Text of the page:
2. I am ‘paid’ in copies; the more copies that are sold during this period, the more ‘free’ copies I receive, which I can then sell at retail. My goal is to sell 205 copies during this advance sales period, which will net me the highest quantity of free copies the publisher will send me: 100.
3. Assuming all goes well, and I sell the 55 minimum, this is a limited edition press run. The maximum number that Finishing Line Press will print is 1000. So you may want to get in on the action early!
4. Shipping costs are reduced to $1.50 just for the advanced sales period; costs will go up once the book is published.
5. I do not have any copies of the book to give you when I see you in person, because it is not published yet! I will take orders, however, if you don’t mind waiting until you see me to receive them! (I don’t want to incur shipping costs for myself.)
6. During the advance sales period, if you use Pay Pal, you can also use the ‘bill me later’ option, and get a $10 rebate.
7. Because you want to amaze Finishing Line Press with how vital ‘Poems from the Boatyard’ is to your life, the poetry world, and culture in general!
8. You want to encourage me ? (shameless, I know…).

Saturday, February 5, 2011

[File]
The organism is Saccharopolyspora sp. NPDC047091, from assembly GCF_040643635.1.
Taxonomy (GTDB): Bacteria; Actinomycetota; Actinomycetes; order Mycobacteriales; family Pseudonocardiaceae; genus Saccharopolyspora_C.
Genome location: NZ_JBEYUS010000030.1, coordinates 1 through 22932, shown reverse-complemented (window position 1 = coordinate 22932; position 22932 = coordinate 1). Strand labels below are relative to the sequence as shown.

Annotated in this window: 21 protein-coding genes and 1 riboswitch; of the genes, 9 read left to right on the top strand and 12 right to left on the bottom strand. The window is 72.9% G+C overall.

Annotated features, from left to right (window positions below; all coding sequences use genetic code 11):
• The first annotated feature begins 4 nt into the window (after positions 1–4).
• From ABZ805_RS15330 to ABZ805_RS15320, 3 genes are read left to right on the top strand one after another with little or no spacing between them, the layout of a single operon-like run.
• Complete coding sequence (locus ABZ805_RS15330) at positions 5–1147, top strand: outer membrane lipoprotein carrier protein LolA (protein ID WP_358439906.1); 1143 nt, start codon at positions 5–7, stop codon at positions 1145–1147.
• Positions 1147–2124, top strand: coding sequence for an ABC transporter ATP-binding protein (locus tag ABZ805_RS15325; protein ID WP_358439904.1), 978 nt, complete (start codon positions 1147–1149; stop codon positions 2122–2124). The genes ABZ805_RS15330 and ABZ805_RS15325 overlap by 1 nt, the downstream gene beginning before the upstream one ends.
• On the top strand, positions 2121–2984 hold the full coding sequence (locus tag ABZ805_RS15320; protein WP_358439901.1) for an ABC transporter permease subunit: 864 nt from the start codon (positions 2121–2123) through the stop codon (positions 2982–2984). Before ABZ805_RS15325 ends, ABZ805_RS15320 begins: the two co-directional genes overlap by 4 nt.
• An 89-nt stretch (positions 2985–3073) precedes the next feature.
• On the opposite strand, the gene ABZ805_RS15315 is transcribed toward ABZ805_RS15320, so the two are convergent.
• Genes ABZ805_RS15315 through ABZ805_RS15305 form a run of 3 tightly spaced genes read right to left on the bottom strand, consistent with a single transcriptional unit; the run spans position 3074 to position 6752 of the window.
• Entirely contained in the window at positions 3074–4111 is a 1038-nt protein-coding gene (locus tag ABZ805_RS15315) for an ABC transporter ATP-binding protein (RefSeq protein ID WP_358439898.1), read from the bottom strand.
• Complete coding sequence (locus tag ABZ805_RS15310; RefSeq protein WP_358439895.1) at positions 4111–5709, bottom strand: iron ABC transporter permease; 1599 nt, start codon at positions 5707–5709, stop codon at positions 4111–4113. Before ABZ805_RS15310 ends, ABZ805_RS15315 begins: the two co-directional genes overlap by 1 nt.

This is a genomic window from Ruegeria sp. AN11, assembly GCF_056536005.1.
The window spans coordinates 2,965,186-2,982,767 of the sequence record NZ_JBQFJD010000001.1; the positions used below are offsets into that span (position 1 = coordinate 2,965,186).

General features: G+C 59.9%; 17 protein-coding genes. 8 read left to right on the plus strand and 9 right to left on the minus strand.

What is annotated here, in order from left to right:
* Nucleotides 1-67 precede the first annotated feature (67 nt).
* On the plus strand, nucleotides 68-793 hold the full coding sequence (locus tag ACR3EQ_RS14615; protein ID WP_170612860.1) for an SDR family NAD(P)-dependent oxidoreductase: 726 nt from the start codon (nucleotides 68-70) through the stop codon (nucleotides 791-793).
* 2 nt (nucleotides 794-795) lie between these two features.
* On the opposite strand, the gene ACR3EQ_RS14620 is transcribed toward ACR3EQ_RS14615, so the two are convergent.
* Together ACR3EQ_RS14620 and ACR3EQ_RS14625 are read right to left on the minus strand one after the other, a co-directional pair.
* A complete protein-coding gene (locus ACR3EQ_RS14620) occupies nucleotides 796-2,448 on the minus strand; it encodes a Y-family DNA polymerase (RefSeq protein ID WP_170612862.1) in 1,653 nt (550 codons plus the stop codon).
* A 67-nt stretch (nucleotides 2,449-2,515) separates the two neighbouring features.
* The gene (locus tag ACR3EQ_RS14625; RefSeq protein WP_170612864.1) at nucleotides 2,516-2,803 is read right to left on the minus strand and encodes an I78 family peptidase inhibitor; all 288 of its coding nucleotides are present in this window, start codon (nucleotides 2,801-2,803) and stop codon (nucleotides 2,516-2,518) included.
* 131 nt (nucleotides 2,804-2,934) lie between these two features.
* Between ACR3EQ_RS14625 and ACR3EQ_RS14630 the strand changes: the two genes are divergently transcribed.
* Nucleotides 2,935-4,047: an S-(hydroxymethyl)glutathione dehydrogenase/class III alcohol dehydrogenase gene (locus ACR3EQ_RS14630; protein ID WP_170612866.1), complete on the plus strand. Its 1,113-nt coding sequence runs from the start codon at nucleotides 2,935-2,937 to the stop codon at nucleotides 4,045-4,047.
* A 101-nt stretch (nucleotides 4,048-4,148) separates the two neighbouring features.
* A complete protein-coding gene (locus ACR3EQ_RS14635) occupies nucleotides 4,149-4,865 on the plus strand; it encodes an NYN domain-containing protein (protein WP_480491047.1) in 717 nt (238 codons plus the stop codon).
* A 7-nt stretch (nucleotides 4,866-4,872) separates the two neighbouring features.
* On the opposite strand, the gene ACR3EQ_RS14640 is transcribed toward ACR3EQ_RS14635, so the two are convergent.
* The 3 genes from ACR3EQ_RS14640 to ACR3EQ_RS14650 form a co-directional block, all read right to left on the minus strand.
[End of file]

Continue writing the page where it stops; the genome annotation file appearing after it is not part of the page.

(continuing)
Start Your Engines!!!

We’re live folks!!!

That's right--Finishing Line Press is ready to roll, a little ahead of schedule, which is fine with me, as I benefit from an extra 10 days of marketing. So here’s the nitty-gritty, from the press release:

"Finishing Line Press is proud to announce the publication of Poems from the Boatyard, a collection of poems by Pat Butler.

“In Poems from the Boatyard, Pat Butler…is our tour guide, leading us via stark, concise images through a past as vivid as right now. Butler weaves her narrative in verse, honestly, like one whose life depends on it. These poems hit hard, get straight to the point and you’ll want to experience them again and again. Just listen to this as Butler writes in “Riptides,”

“they go straight through you, and hold you down that one second longer
than lungs can hold air. The sand scrapes your knees, sears the skin
off knuckles and nose, and fills your bathing suit, teeth and ears.
You get pounded up the beach, legs over head, to surface with sand
in your mouth and salt in your eyes.”

—Travis Wayne Denton, The Burden of Speech